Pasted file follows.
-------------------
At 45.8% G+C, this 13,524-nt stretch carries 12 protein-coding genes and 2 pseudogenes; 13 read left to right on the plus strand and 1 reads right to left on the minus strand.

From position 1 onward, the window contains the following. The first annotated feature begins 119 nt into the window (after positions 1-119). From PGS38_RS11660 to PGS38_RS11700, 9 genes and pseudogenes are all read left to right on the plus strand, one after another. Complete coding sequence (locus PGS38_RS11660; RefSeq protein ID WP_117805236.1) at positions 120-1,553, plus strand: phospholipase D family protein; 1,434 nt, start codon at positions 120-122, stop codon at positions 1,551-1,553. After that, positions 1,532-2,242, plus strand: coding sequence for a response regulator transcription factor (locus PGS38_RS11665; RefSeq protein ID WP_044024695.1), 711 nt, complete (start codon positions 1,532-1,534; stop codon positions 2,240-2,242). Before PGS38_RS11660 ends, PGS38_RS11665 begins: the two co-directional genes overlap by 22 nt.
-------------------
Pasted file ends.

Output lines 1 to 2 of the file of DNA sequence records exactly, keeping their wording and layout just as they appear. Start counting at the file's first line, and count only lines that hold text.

At 45.8% G+C, this 13,524-nt stretch carries 12 protein-coding genes and 2 pseudogenes; 13 read left to right on the plus strand and 1 reads right to left on the minus strand.

From position 1 onward, the window contains the following. The first annotated feature begins 119 nt into the window (after positions 1-119). From PGS38_RS11660 to PGS38_RS11700, 9 genes and pseudogenes are all read left to right on the plus strand, one after another. Complete coding sequence (locus PGS38_RS11660; RefSeq protein ID WP_117805236.1) at positions 120-1,553, plus strand: phospholipase D family protein; 1,434 nt, start codon at positions 120-122, stop codon at positions 1,551-1,553. After that, positions 1,532-2,242, plus strand: coding sequence for a response regulator transcription factor (locus PGS38_RS11665; RefSeq protein ID WP_044024695.1), 711 nt, complete (start codon positions 1,532-1,534; stop codon positions 2,240-2,242). Before PGS38_RS11660 ends, PGS38_RS11665 begins: the two co-directional genes overlap by 22 nt.